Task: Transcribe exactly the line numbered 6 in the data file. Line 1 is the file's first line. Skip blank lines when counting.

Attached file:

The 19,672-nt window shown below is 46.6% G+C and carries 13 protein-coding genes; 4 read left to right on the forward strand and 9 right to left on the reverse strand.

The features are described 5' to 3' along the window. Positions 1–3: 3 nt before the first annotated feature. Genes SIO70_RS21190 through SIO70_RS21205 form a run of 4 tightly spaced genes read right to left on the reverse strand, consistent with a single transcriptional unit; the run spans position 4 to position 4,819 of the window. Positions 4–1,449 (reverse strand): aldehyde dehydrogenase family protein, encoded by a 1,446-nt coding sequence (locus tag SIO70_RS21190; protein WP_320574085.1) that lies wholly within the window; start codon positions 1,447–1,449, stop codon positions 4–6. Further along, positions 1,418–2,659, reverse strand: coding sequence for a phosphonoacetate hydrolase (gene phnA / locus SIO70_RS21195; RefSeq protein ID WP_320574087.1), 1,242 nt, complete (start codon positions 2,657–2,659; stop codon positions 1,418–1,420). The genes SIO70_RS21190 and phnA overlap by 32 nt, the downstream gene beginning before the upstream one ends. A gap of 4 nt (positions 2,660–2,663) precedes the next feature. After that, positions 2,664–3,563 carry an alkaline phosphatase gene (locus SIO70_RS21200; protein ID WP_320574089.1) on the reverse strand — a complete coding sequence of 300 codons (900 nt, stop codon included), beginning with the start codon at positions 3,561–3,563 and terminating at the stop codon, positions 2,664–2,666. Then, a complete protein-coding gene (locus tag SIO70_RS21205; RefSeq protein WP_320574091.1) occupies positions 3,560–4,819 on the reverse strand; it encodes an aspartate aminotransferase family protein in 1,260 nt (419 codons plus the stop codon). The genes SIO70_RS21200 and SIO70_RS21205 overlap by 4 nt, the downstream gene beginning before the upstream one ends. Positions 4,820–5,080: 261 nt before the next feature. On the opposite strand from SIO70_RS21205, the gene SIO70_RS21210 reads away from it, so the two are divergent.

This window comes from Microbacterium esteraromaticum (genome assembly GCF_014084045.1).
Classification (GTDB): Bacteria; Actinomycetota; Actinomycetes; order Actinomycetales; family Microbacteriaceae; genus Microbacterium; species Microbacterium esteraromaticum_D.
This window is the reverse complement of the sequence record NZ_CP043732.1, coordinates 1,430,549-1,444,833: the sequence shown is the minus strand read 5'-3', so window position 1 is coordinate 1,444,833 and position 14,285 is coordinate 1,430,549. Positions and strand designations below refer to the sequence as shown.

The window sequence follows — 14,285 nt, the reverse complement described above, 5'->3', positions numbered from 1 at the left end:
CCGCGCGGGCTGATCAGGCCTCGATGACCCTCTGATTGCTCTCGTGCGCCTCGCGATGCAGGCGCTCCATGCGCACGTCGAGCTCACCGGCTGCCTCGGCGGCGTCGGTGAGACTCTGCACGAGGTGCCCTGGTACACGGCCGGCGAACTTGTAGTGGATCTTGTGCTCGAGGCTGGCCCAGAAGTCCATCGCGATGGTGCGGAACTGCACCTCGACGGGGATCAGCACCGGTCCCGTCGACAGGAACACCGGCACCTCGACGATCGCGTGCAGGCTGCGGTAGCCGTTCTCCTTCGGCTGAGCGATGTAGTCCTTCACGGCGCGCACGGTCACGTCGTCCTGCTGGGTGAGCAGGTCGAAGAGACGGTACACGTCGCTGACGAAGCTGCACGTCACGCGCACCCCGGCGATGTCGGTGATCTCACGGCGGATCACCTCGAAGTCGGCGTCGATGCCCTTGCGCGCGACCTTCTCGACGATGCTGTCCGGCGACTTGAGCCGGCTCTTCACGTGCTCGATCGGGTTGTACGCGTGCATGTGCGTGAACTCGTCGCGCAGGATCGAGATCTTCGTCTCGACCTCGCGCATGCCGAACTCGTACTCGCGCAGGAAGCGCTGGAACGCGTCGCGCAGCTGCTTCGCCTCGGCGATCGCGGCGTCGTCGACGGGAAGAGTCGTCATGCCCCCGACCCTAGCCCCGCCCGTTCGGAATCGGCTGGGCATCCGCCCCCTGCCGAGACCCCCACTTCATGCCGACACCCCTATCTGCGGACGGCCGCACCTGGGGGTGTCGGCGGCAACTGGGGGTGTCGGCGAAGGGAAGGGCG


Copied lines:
The window sequence follows — 14,285 nt, the reverse complement described above, 5'->3', positions numbered from 1 at the left end: